MU food safety experts to build a US-China food science curriculum

China’s increase in global food and related product exports has been as troubled as it has been dramatic. While the country’s shipments have leaped in a decade, contaminants in the goods have killed thousands of pets and sickened consumers worldwide.

A team of food scientists at the University of Missouri College of Agriculture, Food and Natural Resources has been awarded a U.S. Department of Agriculture grant to help MU students learn how to better detect and deal with contamination issues in the global food chain. The grant will also build a partnership with a leading Chinese university to disseminate food safety knowledge and analytical techniques to Chinese faculty, students and the country’s food industry to help alleviate problems at their source.

Mengshi LinMengshi Lin, assistant professor of Food Science

Mengshi Lin, assistant professor of Food Science at Mizzou, is leading the two-and-a-half-year effort. He is partnering with Jiangnan University (JU) in China. Working with Lin will be Azlin Mustapha, MU associate professor who specializes in food microbiology, and Ingolf Gruen, MU associate professor who develops novel food analytical chemistry.

In partnership with JU, the Mizzou team will conduct two summer trips to visit Chinese food producers to get a first-hand look at the current practices there. With this information, they plan to develop a Mizzou and JU curriculum that will teach students to improve the quality of food exports.

“We want to produce well-rounded graduate students in both countries who will be trained with a global perspective, understand emerging food safety issues and be able to collaborate with one another,” Lin said. “We also want to develop a model that can be used by other disciplines.”

JU, located in Wuxi, Jiangsu Province, is one of China’s largest technical universities. Its National Key Lab of Food Science and Technology is the only one of its kind in China. JU has a very close relationship with the Chinese industry. The Board of Trustees includes representatives of over 100 exporting enterprises, such as, Haier, Moutai Group, Tsingdao Brewery Group, P&G China, Donghai Grain & Oil and Seagate Products. JU is a Project 211 university—aimed at creating a high-level professional class to lead the country’s economic and social development strategies.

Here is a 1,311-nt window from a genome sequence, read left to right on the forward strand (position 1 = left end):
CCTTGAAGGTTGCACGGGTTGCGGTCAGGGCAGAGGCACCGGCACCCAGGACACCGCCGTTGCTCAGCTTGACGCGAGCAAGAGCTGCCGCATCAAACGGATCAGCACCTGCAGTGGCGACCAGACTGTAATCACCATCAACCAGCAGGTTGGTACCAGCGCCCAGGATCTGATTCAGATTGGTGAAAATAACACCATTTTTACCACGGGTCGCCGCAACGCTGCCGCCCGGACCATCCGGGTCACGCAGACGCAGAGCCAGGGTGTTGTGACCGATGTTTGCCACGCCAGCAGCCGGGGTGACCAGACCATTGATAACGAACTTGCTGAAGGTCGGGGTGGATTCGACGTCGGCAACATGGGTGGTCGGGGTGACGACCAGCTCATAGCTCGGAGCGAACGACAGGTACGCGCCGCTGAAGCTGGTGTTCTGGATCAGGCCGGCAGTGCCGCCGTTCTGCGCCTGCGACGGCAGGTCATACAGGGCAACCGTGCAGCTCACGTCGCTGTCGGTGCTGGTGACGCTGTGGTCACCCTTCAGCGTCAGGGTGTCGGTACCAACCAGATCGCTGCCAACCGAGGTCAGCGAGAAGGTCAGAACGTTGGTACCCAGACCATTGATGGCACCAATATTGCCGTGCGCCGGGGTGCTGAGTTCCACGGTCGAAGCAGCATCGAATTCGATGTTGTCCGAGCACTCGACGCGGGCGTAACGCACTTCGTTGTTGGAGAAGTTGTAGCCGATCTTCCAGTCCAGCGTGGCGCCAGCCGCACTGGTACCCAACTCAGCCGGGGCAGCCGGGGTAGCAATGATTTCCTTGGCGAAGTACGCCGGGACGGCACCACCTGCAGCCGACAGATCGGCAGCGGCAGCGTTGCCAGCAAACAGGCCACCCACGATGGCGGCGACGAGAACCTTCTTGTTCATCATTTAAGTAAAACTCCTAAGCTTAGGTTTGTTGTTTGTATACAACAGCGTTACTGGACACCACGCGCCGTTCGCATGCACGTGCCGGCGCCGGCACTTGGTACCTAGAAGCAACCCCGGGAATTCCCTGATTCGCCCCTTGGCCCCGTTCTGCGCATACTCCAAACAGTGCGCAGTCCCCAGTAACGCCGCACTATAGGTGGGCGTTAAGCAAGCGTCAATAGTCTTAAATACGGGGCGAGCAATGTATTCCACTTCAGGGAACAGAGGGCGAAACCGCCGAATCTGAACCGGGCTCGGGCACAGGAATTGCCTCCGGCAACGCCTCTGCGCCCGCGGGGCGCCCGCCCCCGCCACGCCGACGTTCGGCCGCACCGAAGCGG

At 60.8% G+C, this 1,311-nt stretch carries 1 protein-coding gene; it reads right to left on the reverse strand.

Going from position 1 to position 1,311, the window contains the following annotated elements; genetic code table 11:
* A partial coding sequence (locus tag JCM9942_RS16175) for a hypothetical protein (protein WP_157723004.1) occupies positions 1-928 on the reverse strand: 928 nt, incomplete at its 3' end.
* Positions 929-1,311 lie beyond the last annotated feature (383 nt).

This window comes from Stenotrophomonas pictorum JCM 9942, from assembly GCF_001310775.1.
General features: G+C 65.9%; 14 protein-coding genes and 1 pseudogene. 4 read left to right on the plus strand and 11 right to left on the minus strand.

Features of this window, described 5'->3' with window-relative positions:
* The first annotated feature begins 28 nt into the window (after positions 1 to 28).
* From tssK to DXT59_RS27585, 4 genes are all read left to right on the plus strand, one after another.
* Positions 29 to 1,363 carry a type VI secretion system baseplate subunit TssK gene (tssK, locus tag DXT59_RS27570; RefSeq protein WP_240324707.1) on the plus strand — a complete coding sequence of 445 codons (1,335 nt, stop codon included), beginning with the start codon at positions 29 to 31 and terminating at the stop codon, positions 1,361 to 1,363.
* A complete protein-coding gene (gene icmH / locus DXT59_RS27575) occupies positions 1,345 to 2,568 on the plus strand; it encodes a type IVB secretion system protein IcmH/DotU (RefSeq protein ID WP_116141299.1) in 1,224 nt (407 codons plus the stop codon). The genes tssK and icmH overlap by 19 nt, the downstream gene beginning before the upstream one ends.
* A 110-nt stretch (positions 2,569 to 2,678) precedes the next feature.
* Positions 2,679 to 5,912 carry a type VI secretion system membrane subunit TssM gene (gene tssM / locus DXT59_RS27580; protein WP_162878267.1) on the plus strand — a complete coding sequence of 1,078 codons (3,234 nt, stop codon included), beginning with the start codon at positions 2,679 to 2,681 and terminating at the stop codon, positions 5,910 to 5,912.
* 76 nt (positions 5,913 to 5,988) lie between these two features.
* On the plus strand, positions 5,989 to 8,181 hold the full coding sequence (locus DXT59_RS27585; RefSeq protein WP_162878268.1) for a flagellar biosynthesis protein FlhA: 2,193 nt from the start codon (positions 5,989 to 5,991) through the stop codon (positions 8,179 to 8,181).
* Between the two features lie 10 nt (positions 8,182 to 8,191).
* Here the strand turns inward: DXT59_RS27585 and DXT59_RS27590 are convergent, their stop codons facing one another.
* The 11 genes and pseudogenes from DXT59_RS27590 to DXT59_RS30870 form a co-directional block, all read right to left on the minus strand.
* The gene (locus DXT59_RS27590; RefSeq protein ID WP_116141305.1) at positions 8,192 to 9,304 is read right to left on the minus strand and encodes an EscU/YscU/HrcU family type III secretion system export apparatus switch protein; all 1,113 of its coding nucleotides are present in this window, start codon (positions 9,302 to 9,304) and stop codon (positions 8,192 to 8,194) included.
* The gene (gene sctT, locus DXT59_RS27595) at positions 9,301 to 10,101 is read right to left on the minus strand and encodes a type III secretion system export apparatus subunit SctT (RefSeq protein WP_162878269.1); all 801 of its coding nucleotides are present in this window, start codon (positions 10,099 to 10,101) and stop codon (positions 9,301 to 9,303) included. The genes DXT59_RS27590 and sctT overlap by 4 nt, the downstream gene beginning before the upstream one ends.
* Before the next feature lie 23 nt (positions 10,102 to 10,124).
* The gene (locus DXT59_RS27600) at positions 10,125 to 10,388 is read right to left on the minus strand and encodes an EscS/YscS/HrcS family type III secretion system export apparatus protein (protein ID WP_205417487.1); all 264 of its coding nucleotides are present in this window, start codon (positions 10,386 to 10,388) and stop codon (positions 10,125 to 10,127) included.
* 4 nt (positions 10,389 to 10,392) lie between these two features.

Ingolf GruenIngolf Gruen, MU associate professor

The importance of the effort is recognized by both countries. In 2008, at least six infants died and some 294,000 were sickened after consuming milk made from powder contaminated with melamine, a chemical used in making plastics. Melamine added to a diluted or inferior milk can make its protein content appear artificially high. When consumed in large quantities, it can lead to formation of insoluble crystals that jeopardize kidney functions.

Internationally, the value of Chinese food exports has expanded by a factor of nearly six over the past two decades, from $4.5 billion in 1986 to $25.7 billion in 2006. Governments around the world are demanding better quality control in these exports.

A growing food powerhouse

China has emerged in recent years as an important source of food imports into the United States, Lin said. Food imports from China more than tripled in value between 2001 and 2008.

In 2008, Chinese imports reached $5.2 billion, making China the third-largest source of food imports, according to the USDA. About 41 percent of this import value was from fish and seafood, most of it farm raised. Juices and pickled, dried and canned vegetables, and fruit accounted for the other 25 percent.

Azlin MustaphaAzlin Mustapha, MU associate professor

According to the USDA, about 60 percent of all American apple juice, 50 percent of garlic, 10 percent of shrimp and 2 percent of catfish are sourced from China.

A July 2009 report by the Economic Research Service of the USDA stated that it is often difficult to ensure that suppliers in far-flung locations operate according to the high U.S. safety standards and tight quality control. Often, a misunderstanding of American food safety laws leads to problems, Lin said, something that he hopes his program can address.

“We want to determine if contamination problems are being caused intentionally to cut costs, if producers are not aware of basic food safety techniques or relations, or if they are not aware of the latest techniques and technology to ensure food safety,” Lin continued.

FDA refusals of food shipments from China peaked in early 2007, just before a series of highly publicized incidents. In 2007, FDA issued import alerts for wheat gluten, rice protein products and five kinds of farm-raised fish and shrimp from China.

The Chinese government has announced a number of safety-related measures, such as facility upgrades, careful record-keeping, closer control over suppliers, testing, certifications and audits.

Lin earned his doctorate in Food Science from Washington State University. He teaches advanced food technology at MU. His research aims to establish new techniques and methods to speed food testing. Currently, he is developing nanomaterial-based sensors that can be used to rapidly detect extremely small amounts of contaminants in foods. He hopes to see this technology quickly and easily screen food products while they are still at the port of entry.